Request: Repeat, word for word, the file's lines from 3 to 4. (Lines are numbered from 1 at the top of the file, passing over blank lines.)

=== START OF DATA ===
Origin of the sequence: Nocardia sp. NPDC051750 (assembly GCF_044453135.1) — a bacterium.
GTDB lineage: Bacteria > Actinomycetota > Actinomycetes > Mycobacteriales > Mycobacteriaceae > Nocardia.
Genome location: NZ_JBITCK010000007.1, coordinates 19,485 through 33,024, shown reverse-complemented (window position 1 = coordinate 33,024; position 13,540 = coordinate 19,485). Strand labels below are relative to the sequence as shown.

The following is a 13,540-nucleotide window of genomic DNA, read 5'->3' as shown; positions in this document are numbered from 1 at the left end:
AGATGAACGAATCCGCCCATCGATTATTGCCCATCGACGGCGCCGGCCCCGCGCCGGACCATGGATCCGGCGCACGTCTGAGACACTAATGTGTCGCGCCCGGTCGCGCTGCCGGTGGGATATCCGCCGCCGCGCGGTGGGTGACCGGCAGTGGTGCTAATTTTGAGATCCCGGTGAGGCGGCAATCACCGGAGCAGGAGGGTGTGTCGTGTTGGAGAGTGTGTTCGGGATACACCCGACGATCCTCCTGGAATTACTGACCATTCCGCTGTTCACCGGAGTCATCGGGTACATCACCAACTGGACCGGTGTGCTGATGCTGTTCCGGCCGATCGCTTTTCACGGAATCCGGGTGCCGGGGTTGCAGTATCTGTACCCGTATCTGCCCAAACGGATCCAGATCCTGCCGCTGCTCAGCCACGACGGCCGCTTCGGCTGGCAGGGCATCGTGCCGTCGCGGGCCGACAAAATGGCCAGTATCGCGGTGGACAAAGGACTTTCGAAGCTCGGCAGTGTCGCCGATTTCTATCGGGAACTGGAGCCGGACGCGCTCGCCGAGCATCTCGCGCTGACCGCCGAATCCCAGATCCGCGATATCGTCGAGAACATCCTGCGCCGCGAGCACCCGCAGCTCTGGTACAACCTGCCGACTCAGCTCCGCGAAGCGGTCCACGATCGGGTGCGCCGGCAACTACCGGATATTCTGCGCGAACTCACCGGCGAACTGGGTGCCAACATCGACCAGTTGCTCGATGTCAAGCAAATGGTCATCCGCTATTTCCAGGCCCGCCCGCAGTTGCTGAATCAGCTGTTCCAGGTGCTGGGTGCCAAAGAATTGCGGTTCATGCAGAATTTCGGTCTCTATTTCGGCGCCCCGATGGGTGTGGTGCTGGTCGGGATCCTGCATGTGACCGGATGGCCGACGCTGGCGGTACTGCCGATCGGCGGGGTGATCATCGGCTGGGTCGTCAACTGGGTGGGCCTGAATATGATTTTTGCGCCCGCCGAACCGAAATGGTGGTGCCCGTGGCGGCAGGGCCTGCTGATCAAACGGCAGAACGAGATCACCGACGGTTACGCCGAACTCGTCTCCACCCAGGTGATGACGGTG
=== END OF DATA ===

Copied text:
Genome location: NZ_JBITCK010000007.1, coordinates 19,485 through 33,024, shown reverse-complemented (window position 1 = coordinate 33,024; position 13,540 = coordinate 19,485). Strand labels below are relative to the sequence as shown.

The following is a 13,540-nucleotide window of genomic DNA, read 5'->3' as shown; positions in this document are numbered from 1 at the left end: